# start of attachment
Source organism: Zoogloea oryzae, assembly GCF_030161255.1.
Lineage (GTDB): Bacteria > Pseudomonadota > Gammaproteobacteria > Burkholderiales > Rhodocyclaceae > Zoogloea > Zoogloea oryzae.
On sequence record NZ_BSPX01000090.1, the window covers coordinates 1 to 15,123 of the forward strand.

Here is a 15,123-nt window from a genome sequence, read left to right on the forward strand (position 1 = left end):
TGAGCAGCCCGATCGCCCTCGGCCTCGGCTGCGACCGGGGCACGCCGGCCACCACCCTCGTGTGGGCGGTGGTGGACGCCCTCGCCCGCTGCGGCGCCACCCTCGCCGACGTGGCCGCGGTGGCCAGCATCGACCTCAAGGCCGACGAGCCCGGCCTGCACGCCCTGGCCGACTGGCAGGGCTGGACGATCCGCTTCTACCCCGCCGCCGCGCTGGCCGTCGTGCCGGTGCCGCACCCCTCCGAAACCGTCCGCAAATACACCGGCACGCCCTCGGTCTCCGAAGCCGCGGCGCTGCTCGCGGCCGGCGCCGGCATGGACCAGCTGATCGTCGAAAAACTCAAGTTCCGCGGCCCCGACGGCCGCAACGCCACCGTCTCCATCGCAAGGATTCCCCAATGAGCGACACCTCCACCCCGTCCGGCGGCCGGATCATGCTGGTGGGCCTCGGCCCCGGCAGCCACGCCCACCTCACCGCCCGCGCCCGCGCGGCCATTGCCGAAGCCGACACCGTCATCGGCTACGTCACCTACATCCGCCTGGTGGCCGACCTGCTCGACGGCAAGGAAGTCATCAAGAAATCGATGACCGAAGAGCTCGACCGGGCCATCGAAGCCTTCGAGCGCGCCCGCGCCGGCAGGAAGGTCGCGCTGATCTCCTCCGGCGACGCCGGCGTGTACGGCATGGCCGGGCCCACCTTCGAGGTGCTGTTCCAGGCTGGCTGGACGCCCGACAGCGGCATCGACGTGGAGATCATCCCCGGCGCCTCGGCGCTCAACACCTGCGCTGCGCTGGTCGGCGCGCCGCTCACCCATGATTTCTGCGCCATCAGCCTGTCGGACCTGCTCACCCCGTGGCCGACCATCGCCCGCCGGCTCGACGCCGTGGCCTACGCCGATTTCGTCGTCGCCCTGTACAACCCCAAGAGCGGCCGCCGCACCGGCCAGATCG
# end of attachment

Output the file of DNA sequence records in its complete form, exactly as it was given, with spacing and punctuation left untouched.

Source organism: Zoogloea oryzae, assembly GCF_030161255.1.
Lineage (GTDB): Bacteria > Pseudomonadota > Gammaproteobacteria > Burkholderiales > Rhodocyclaceae > Zoogloea > Zoogloea oryzae.
On sequence record NZ_BSPX01000090.1, the window covers coordinates 1 to 15,123 of the forward strand.

Here is a 15,123-nt window from a genome sequence, read left to right on the forward strand (position 1 = left end):
TGAGCAGCCCGATCGCCCTCGGCCTCGGCTGCGACCGGGGCACGCCGGCCACCACCCTCGTGTGGGCGGTGGTGGACGCCCTCGCCCGCTGCGGCGCCACCCTCGCCGACGTGGCCGCGGTGGCCAGCATCGACCTCAAGGCCGACGAGCCCGGCCTGCACGCCCTGGCCGACTGGCAGGGCTGGACGATCCGCTTCTACCCCGCCGCCGCGCTGGCCGTCGTGCCGGTGCCGCACCCCTCCGAAACCGTCCGCAAATACACCGGCACGCCCTCGGTCTCCGAAGCCGCGGCGCTGCTCGCGGCCGGCGCCGGCATGGACCAGCTGATCGTCGAAAAACTCAAGTTCCGCGGCCCCGACGGCCGCAACGCCACCGTCTCCATCGCAAGGATTCCCCAATGAGCGACACCTCCACCCCGTCCGGCGGCCGGATCATGCTGGTGGGCCTCGGCCCCGGCAGCCACGCCCACCTCACCGCCCGCGCCCGCGCGGCCATTGCCGAAGCCGACACCGTCATCGGCTACGTCACCTACATCCGCCTGGTGGCCGACCTGCTCGACGGCAAGGAAGTCATCAAGAAATCGATGACCGAAGAGCTCGACCGGGCCATCGAAGCCTTCGAGCGCGCCCGCGCCGGCAGGAAGGTCGCGCTGATCTCCTCCGGCGACGCCGGCGTGTACGGCATGGCCGGGCCCACCTTCGAGGTGCTGTTCCAGGCTGGCTGGACGCCCGACAGCGGCATCGACGTGGAGATCATCCCCGGCGCCTCGGCGCTCAACACCTGCGCTGCGCTGGTCGGCGCGCCGCTCACCCATGATTTCTGCGCCATCAGCCTGTCGGACCTGCTCACCCCGTGGCCGACCATCGCCCGCCGGCTCGACGCCGTGGCCTACGCCGATTTCGTCGTCGCCCTGTACAACCCCAAGAGCGGCCGCCGCACCGGCCAGATCG